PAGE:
I am the teacher of a sixth grade student who reads at about third grade level. His parents, both professionals, are dismayed at his lack of achievement but will not allow any testing. The boy seems to have a whole system of defensive reactions around reading.
Without any testing to guide us, I am at a loss. What can I do, and where can I start?
A useful principle is to begin at the point of success, and build from there. Back up as far as necessary to find your student’s successful level. You will not need to use any material he finds demeaning if you have him dictate his own reader--with you as his 'secretary.' Keep his stories as short and simple as need be, and give as much help as he requires in order to read them fluently. Practice re-reading the familiar pages even as you add new ones day by day.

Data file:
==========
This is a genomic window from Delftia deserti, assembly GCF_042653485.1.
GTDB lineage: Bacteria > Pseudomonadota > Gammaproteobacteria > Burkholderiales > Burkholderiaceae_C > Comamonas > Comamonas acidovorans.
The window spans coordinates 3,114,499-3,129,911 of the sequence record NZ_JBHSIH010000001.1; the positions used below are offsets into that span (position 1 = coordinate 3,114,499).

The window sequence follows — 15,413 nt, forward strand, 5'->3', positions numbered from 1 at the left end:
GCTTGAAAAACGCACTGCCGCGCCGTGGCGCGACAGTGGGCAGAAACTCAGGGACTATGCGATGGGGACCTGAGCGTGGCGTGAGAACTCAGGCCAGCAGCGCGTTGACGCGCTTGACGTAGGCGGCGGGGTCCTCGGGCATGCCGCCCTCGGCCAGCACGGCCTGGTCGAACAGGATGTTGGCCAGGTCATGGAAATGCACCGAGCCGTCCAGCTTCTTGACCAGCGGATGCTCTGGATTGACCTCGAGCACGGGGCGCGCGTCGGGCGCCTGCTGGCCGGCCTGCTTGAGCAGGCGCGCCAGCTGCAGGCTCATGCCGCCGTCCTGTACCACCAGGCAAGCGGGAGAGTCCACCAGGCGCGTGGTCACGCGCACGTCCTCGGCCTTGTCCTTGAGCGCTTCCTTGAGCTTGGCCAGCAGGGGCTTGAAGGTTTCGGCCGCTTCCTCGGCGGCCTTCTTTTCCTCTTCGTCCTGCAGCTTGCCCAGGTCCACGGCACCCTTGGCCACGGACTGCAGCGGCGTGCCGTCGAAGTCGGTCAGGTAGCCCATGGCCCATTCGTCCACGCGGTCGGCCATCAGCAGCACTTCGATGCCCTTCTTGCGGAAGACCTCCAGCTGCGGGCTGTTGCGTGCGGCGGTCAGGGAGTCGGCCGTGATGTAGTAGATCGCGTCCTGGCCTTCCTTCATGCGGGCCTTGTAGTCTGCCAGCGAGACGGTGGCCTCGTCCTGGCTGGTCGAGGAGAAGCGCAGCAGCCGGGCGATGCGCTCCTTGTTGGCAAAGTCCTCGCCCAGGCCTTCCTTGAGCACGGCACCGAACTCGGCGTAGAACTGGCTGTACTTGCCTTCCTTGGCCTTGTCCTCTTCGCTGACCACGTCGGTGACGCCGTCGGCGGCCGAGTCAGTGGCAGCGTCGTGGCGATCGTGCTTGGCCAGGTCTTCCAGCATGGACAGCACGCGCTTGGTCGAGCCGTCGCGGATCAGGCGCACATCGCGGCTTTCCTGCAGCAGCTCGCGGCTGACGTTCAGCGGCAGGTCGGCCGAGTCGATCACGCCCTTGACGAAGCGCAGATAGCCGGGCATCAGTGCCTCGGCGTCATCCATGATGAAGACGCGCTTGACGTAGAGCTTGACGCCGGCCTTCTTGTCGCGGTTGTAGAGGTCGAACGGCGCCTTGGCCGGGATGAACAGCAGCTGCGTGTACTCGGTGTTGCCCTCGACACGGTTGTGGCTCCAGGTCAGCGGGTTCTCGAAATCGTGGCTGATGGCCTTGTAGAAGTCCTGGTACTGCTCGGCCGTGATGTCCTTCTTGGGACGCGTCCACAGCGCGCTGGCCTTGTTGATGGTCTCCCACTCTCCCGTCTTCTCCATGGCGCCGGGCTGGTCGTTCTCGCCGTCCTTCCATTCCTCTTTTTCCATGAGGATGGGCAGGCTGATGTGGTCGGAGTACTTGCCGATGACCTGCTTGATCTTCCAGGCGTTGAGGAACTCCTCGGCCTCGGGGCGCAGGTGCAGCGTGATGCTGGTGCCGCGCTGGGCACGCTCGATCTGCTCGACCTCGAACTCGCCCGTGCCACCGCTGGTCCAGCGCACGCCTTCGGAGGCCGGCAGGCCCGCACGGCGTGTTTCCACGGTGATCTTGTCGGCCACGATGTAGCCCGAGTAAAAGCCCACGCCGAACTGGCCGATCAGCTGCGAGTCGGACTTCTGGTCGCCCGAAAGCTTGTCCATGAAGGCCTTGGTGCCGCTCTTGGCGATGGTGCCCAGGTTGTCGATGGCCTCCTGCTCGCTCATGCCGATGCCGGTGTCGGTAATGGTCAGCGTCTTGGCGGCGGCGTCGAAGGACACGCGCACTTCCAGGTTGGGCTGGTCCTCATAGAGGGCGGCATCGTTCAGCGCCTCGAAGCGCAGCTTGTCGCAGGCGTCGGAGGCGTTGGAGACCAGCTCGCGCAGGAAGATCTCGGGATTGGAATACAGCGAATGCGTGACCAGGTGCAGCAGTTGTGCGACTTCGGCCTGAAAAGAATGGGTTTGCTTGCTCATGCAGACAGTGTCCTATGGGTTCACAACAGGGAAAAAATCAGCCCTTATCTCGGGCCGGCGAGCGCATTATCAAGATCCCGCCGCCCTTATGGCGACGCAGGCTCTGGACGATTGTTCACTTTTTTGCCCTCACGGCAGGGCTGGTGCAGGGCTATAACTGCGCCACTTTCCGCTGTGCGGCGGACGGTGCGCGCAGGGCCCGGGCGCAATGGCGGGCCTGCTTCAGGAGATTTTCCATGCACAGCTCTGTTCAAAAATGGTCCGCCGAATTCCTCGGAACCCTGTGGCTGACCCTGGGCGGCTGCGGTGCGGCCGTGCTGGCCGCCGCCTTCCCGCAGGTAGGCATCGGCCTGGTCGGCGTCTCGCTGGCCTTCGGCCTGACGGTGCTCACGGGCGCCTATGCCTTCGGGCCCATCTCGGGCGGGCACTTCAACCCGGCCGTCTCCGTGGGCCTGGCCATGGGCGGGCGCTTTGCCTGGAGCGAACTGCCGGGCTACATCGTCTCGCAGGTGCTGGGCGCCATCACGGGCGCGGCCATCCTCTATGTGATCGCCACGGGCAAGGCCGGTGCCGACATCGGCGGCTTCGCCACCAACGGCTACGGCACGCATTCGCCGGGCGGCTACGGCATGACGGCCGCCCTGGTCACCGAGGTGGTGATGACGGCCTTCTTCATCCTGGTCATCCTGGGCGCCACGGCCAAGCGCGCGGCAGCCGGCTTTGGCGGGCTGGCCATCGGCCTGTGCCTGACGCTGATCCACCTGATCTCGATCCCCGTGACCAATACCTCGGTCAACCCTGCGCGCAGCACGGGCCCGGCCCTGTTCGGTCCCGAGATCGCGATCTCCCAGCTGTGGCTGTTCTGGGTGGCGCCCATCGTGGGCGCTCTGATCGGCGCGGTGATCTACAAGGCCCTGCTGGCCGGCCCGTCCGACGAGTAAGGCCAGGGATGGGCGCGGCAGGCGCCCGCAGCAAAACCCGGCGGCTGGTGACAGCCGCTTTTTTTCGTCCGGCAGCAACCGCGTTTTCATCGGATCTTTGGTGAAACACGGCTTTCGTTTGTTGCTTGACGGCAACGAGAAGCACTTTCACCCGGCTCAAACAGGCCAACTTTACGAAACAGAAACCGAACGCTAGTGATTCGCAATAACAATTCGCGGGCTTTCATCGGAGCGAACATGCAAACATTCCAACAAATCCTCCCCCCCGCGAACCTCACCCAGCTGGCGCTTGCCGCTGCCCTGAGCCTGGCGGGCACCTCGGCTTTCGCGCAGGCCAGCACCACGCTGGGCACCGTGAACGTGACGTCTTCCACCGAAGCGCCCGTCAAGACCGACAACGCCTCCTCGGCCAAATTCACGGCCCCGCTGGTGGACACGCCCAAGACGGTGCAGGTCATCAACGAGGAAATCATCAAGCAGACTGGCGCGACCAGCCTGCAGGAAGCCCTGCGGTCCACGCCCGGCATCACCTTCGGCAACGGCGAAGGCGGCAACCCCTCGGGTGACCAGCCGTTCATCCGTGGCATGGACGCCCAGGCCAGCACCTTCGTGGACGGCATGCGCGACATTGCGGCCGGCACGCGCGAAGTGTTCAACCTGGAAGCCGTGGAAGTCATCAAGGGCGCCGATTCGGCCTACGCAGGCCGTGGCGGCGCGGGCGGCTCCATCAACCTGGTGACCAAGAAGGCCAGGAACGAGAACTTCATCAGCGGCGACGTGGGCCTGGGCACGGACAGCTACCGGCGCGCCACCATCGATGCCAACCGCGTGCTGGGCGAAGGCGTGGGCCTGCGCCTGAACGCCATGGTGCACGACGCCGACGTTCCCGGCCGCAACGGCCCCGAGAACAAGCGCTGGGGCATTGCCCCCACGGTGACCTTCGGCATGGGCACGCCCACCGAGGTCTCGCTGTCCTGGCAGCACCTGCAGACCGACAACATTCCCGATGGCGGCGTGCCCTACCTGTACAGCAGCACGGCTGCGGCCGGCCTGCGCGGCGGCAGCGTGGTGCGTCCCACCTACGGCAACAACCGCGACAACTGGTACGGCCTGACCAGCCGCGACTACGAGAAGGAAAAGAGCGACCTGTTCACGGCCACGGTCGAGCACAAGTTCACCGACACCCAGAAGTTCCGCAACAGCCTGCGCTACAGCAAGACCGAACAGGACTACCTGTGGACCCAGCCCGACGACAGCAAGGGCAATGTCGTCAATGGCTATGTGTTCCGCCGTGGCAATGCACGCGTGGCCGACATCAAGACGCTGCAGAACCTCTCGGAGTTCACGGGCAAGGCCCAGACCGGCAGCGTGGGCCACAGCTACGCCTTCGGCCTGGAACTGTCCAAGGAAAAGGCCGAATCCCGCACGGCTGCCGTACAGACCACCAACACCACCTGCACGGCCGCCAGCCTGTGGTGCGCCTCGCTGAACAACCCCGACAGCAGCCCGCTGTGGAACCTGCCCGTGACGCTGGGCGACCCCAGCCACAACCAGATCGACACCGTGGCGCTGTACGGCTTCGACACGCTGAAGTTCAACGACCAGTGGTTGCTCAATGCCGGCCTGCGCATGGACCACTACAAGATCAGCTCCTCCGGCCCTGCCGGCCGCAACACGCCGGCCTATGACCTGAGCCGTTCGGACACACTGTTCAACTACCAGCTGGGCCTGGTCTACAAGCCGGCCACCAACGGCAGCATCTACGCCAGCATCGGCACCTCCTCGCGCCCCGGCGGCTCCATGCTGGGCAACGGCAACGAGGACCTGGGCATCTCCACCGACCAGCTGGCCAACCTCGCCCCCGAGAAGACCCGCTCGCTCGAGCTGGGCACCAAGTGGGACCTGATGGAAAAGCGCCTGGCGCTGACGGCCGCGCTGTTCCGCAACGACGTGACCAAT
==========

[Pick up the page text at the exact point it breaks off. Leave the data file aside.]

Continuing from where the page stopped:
Once he has made a successful new beginning, his defensive reactions should begin to subside. You can begin to teach skills using his dictated reader as source material, and watch how he responds. As you get moving along a successful path, you might observe some basic weaknesses: inattention to the details of a word, or a problem in naming letter sounds, or a problem with rushing, for example. If you do, great. You then have something very specific to teach which will boost your student’s skill. And if you encounter any immobilizing obstacles, you may find his parents more agreeable to testing in that specific area.
Ruth Alice Jurey, M.S.